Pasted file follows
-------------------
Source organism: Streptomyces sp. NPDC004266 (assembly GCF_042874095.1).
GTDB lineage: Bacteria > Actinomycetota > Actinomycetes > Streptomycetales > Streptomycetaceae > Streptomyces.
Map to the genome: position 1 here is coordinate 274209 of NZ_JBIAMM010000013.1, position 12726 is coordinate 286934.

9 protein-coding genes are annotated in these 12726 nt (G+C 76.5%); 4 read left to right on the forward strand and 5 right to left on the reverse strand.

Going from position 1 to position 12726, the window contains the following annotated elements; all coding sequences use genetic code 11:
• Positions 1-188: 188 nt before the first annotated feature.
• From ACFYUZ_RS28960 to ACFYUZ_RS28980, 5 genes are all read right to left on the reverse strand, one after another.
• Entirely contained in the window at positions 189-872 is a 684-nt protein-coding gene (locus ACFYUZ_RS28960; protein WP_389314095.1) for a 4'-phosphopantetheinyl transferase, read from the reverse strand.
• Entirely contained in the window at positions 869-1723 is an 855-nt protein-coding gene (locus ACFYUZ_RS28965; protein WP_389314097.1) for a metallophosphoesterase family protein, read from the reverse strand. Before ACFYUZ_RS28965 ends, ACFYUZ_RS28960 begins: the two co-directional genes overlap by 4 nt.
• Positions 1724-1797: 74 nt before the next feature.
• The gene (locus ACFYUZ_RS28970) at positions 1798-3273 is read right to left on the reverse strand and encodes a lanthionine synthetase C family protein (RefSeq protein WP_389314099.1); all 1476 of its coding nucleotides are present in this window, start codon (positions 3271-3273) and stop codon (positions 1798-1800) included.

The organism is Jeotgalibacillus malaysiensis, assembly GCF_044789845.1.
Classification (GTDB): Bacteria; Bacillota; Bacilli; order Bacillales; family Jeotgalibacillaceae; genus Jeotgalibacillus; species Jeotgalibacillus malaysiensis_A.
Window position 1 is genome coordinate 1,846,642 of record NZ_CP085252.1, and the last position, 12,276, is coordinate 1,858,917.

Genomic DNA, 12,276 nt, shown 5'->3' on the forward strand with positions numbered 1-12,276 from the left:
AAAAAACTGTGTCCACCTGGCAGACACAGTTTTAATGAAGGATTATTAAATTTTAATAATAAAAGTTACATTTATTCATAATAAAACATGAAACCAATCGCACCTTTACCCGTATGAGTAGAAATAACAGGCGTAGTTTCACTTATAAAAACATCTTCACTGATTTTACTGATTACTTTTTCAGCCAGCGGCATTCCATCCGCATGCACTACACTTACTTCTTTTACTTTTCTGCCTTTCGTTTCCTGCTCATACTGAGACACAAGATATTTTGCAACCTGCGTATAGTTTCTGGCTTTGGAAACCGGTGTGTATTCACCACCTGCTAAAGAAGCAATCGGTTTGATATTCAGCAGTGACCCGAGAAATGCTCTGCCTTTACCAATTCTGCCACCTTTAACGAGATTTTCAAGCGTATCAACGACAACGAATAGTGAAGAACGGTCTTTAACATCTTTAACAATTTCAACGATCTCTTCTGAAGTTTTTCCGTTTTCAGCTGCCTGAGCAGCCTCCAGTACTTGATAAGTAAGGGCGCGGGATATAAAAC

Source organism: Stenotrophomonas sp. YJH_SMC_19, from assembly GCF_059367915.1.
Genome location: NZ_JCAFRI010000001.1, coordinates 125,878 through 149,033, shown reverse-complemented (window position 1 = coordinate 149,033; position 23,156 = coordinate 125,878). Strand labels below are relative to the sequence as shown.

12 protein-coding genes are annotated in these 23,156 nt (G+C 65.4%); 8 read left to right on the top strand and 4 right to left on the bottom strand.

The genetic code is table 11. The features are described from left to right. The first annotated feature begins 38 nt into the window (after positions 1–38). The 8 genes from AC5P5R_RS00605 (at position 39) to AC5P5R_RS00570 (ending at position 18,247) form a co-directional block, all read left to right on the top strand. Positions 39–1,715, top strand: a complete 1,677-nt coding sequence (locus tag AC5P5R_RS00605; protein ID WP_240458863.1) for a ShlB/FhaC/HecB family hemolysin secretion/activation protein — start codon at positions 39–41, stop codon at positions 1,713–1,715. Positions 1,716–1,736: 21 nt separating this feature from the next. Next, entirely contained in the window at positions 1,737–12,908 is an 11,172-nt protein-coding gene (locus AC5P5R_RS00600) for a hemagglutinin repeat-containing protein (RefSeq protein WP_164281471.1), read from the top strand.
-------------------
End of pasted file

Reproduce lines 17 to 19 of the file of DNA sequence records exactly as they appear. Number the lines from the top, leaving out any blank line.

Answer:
Source organism: Stenotrophomonas sp. YJH_SMC_19, from assembly GCF_059367915.1.
Genome location: NZ_JCAFRI010000001.1, coordinates 125,878 through 149,033, shown reverse-complemented (window position 1 = coordinate 149,033; position 23,156 = coordinate 125,878). Strand labels below are relative to the sequence as shown.

12 protein-coding genes are annotated in these 23,156 nt (G+C 65.4%); 8 read left to right on the top strand and 4 right to left on the bottom strand.